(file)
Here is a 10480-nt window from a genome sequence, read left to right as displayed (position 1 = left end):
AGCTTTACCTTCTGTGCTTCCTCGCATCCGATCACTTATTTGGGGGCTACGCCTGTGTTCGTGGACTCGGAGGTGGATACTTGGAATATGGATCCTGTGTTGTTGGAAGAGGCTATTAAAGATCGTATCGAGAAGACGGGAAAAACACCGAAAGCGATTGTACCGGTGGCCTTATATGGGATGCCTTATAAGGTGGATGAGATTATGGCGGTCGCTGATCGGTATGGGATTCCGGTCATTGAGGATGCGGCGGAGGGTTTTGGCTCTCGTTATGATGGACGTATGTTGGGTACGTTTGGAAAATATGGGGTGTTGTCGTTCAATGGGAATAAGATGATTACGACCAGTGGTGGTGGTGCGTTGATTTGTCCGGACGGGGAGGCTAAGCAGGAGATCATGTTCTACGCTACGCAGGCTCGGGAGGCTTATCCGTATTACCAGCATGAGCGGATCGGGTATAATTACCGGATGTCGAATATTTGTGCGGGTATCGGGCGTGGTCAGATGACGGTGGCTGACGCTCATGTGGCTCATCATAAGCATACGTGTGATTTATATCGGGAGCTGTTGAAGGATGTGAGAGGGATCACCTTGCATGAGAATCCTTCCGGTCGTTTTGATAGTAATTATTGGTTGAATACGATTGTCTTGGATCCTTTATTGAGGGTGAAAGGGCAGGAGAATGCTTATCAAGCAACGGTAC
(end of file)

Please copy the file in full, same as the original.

Here is a 10480-nt window from a genome sequence, read left to right as displayed (position 1 = left end):
AGCTTTACCTTCTGTGCTTCCTCGCATCCGATCACTTATTTGGGGGCTACGCCTGTGTTCGTGGACTCGGAGGTGGATACTTGGAATATGGATCCTGTGTTGTTGGAAGAGGCTATTAAAGATCGTATCGAGAAGACGGGAAAAACACCGAAAGCGATTGTACCGGTGGCCTTATATGGGATGCCTTATAAGGTGGATGAGATTATGGCGGTCGCTGATCGGTATGGGATTCCGGTCATTGAGGATGCGGCGGAGGGTTTTGGCTCTCGTTATGATGGACGTATGTTGGGTACGTTTGGAAAATATGGGGTGTTGTCGTTCAATGGGAATAAGATGATTACGACCAGTGGTGGTGGTGCGTTGATTTGTCCGGACGGGGAGGCTAAGCAGGAGATCATGTTCTACGCTACGCAGGCTCGGGAGGCTTATCCGTATTACCAGCATGAGCGGATCGGGTATAATTACCGGATGTCGAATATTTGTGCGGGTATCGGGCGTGGTCAGATGACGGTGGCTGACGCTCATGTGGCTCATCATAAGCATACGTGTGATTTATATCGGGAGCTGTTGAAGGATGTGAGAGGGATCACCTTGCATGAGAATCCTTCCGGTCGTTTTGATAGTAATTATTGGTTGAATACGATTGTCTTGGATCCTTTATTGAGGGTGAAAGGGCAGGAGAATGCTTATCAAGCAACGGTAC